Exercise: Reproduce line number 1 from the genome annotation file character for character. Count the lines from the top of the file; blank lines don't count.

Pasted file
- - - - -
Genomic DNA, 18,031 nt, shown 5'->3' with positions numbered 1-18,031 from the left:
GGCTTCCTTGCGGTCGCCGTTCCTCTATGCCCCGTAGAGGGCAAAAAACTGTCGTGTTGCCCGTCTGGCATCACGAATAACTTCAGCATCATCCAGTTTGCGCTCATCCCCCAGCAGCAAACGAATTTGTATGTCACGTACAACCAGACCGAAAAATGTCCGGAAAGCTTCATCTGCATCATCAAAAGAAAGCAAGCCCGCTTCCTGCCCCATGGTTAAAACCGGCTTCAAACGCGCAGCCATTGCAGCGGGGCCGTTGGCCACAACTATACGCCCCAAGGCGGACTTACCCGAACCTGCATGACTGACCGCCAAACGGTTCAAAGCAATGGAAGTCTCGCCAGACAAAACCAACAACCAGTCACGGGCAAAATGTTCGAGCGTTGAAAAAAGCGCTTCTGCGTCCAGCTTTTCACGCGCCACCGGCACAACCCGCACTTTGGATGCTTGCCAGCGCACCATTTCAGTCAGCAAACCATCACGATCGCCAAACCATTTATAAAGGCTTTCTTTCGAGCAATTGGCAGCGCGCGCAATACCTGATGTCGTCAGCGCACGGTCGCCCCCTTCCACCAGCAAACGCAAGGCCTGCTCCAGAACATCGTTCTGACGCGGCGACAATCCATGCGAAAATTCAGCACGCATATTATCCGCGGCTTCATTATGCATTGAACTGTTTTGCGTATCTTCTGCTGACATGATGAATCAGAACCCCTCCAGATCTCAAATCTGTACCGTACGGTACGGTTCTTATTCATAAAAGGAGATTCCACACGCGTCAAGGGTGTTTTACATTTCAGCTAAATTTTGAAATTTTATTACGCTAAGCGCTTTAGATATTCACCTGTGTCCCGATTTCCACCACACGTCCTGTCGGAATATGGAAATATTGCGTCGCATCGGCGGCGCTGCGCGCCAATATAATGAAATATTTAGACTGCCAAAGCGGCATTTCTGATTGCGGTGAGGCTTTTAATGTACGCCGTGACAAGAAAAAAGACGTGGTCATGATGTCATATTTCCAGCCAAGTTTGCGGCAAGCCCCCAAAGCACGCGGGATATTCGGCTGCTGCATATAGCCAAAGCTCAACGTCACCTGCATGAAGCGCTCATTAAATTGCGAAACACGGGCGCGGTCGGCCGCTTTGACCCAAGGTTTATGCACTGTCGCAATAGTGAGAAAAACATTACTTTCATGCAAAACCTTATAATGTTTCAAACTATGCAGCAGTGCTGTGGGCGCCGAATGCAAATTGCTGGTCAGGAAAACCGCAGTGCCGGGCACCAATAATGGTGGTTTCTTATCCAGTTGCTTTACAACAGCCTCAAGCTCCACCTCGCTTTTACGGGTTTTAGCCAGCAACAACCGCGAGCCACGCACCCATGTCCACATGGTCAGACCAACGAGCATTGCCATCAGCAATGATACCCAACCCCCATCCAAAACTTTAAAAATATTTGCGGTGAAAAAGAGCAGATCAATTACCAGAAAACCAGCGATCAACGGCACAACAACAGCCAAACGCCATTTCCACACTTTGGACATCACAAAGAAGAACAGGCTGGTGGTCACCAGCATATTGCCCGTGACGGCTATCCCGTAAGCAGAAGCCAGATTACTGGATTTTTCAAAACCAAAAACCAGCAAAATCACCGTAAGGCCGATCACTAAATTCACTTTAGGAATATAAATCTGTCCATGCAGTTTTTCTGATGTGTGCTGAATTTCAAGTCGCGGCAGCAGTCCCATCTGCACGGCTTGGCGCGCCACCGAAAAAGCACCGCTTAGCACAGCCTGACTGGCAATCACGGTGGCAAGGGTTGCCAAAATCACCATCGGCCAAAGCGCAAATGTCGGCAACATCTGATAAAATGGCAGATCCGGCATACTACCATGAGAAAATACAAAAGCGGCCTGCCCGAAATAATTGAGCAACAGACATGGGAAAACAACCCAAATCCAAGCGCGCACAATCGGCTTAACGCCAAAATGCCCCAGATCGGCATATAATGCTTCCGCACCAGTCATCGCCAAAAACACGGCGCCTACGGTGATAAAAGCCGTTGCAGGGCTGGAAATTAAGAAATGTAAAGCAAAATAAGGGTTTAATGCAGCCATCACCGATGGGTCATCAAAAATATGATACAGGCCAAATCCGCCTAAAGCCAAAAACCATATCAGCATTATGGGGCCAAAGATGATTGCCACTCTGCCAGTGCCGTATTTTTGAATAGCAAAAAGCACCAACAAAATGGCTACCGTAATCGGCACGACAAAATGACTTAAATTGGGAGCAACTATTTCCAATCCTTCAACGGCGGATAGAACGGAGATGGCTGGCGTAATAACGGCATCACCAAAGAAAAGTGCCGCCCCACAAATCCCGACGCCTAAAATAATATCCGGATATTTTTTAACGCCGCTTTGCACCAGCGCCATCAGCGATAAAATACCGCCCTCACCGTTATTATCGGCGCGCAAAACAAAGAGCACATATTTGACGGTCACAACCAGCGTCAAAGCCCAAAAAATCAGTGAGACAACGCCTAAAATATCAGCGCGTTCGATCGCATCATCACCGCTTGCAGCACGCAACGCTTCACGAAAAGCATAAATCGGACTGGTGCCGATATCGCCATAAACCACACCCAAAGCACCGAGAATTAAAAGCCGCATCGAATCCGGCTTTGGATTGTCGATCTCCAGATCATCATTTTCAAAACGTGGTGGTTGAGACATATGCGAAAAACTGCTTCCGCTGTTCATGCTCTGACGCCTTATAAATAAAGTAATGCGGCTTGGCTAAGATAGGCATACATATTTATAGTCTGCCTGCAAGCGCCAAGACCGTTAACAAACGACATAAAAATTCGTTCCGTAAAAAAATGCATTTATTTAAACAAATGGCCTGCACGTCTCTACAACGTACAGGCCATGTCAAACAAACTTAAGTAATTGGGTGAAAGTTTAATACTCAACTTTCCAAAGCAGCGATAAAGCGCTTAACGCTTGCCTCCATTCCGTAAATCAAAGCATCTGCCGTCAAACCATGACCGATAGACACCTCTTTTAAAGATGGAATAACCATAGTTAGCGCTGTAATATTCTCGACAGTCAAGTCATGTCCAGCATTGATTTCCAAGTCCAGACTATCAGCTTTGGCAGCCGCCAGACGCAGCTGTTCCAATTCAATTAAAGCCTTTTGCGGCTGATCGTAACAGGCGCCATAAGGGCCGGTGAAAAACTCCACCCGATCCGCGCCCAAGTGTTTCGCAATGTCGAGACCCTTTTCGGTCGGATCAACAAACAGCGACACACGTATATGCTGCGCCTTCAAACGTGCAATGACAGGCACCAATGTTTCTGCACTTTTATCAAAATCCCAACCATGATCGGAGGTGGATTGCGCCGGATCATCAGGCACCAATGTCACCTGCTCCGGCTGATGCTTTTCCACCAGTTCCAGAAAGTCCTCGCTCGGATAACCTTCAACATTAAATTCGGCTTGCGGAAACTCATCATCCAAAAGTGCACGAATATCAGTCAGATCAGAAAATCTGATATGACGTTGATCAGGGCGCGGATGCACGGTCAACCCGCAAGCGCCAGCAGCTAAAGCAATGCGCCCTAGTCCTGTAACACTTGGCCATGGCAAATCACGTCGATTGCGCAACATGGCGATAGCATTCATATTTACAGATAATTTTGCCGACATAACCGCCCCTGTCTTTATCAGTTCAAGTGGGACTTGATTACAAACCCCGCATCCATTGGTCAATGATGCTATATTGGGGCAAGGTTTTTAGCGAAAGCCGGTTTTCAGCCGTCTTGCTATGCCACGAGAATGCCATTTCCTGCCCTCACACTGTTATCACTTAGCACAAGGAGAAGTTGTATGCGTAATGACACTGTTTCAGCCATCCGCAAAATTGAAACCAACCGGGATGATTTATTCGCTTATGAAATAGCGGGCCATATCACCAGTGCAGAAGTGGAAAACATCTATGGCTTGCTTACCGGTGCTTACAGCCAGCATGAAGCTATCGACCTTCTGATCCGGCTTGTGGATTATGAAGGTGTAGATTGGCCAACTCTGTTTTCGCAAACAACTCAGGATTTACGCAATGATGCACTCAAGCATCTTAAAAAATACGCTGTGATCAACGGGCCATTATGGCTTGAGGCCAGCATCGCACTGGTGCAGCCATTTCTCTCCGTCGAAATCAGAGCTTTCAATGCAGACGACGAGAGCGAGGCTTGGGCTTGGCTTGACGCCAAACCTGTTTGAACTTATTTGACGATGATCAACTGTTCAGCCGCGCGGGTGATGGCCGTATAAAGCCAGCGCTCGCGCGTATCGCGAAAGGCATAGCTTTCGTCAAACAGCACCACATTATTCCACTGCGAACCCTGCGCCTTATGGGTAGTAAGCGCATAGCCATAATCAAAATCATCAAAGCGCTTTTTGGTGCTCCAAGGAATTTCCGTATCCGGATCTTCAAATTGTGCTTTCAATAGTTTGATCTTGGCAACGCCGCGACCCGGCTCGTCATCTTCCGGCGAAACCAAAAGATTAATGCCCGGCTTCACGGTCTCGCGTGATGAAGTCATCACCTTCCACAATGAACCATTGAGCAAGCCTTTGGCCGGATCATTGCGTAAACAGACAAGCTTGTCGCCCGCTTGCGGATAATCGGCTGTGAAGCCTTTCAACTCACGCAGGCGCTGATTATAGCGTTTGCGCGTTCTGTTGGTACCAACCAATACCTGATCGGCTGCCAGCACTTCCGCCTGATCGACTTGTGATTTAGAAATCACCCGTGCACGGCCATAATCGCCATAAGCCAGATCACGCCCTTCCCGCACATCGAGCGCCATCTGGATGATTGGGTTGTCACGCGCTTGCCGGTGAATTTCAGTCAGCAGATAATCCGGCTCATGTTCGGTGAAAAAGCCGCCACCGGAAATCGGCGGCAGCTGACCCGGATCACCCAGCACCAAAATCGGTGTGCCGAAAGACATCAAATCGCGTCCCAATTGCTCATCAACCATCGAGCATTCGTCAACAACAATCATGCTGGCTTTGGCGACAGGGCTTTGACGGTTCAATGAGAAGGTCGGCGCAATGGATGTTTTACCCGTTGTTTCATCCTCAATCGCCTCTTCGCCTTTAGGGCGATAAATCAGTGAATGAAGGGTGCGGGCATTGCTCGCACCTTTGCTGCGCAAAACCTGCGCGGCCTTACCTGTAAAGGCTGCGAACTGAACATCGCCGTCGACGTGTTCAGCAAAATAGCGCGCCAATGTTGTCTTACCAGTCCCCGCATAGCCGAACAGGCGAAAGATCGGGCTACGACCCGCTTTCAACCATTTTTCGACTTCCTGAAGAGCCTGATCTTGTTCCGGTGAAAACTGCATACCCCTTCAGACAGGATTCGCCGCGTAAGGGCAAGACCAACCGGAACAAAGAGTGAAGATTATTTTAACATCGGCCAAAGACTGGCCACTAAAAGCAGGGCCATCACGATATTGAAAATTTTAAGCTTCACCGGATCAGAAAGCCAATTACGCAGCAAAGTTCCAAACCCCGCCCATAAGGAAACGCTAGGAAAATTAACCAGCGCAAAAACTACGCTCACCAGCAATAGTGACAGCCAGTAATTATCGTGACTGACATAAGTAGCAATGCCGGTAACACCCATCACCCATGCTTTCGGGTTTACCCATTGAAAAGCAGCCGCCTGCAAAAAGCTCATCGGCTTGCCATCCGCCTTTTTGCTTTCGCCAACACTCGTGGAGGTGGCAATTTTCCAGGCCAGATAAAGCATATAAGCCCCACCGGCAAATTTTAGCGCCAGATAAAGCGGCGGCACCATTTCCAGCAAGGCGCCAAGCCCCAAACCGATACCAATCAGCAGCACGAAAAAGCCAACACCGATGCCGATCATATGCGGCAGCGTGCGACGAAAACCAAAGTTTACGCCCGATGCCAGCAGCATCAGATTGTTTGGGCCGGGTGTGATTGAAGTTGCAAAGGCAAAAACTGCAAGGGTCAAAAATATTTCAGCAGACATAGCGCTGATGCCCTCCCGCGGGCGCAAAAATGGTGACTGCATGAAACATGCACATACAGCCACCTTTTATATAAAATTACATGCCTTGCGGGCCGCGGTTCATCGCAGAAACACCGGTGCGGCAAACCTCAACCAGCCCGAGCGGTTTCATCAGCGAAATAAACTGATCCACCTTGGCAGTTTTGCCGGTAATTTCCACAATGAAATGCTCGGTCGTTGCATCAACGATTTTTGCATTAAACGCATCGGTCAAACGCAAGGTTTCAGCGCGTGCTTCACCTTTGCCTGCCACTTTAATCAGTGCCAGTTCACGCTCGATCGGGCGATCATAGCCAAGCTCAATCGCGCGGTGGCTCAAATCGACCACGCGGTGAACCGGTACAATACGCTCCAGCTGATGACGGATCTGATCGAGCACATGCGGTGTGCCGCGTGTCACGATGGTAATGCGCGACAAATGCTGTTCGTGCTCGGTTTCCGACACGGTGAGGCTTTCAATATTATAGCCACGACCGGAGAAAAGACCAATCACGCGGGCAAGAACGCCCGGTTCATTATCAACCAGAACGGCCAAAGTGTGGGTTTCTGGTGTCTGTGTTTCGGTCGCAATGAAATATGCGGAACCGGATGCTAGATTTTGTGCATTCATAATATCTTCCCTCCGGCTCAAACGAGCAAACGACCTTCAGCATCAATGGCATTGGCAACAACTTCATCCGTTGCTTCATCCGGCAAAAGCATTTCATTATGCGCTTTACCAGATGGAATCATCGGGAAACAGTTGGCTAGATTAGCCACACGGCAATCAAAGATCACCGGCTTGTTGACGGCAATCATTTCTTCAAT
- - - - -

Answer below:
Genomic DNA, 18,031 nt, shown 5'->3' with positions numbered 1-18,031 from the left: